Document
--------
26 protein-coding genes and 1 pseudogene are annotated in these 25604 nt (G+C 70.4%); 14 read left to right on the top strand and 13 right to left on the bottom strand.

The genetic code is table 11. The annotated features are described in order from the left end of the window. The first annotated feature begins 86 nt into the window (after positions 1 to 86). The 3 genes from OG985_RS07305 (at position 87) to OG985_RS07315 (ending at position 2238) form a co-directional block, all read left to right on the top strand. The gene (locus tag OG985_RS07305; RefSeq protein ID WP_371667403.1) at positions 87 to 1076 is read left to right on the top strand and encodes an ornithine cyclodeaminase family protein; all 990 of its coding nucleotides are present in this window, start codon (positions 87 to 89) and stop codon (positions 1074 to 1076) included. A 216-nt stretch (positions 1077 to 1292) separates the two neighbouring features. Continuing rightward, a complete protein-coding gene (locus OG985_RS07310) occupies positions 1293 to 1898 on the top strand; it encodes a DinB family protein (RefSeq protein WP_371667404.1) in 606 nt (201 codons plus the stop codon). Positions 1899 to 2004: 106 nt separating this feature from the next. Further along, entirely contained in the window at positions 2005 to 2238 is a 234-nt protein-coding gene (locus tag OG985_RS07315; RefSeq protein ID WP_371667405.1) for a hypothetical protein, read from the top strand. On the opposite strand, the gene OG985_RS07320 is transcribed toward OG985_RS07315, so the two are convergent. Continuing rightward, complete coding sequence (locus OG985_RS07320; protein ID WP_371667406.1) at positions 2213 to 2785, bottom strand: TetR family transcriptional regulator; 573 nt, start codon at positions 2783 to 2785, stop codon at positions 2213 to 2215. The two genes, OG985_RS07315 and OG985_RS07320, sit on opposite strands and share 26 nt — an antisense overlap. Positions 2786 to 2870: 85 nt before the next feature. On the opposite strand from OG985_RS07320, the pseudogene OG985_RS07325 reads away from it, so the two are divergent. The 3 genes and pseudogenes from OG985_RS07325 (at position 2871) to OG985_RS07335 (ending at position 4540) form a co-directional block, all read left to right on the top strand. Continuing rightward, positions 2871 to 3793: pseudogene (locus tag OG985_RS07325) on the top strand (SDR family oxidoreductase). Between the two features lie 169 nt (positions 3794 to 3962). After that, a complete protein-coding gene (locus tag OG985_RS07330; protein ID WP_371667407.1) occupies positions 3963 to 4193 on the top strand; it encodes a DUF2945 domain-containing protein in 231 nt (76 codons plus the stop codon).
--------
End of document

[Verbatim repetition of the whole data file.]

26 protein-coding genes and 1 pseudogene are annotated in these 25604 nt (G+C 70.4%); 14 read left to right on the top strand and 13 right to left on the bottom strand.

The genetic code is table 11. The annotated features are described in order from the left end of the window. The first annotated feature begins 86 nt into the window (after positions 1 to 86). The 3 genes from OG985_RS07305 (at position 87) to OG985_RS07315 (ending at position 2238) form a co-directional block, all read left to right on the top strand. The gene (locus tag OG985_RS07305; RefSeq protein ID WP_371667403.1) at positions 87 to 1076 is read left to right on the top strand and encodes an ornithine cyclodeaminase family protein; all 990 of its coding nucleotides are present in this window, start codon (positions 87 to 89) and stop codon (positions 1074 to 1076) included. A 216-nt stretch (positions 1077 to 1292) separates the two neighbouring features. Continuing rightward, a complete protein-coding gene (locus OG985_RS07310) occupies positions 1293 to 1898 on the top strand; it encodes a DinB family protein (RefSeq protein WP_371667404.1) in 606 nt (201 codons plus the stop codon). Positions 1899 to 2004: 106 nt separating this feature from the next. Further along, entirely contained in the window at positions 2005 to 2238 is a 234-nt protein-coding gene (locus tag OG985_RS07315; RefSeq protein ID WP_371667405.1) for a hypothetical protein, read from the top strand. On the opposite strand, the gene OG985_RS07320 is transcribed toward OG985_RS07315, so the two are convergent. Continuing rightward, complete coding sequence (locus OG985_RS07320; protein ID WP_371667406.1) at positions 2213 to 2785, bottom strand: TetR family transcriptional regulator; 573 nt, start codon at positions 2783 to 2785, stop codon at positions 2213 to 2215. The two genes, OG985_RS07315 and OG985_RS07320, sit on opposite strands and share 26 nt — an antisense overlap. Positions 2786 to 2870: 85 nt before the next feature. On the opposite strand from OG985_RS07320, the pseudogene OG985_RS07325 reads away from it, so the two are divergent. The 3 genes and pseudogenes from OG985_RS07325 (at position 2871) to OG985_RS07335 (ending at position 4540) form a co-directional block, all read left to right on the top strand. Continuing rightward, positions 2871 to 3793: pseudogene (locus tag OG985_RS07325) on the top strand (SDR family oxidoreductase). Between the two features lie 169 nt (positions 3794 to 3962). After that, a complete protein-coding gene (locus tag OG985_RS07330; protein ID WP_371667407.1) occupies positions 3963 to 4193 on the top strand; it encodes a DUF2945 domain-containing protein in 231 nt (76 codons plus the stop codon).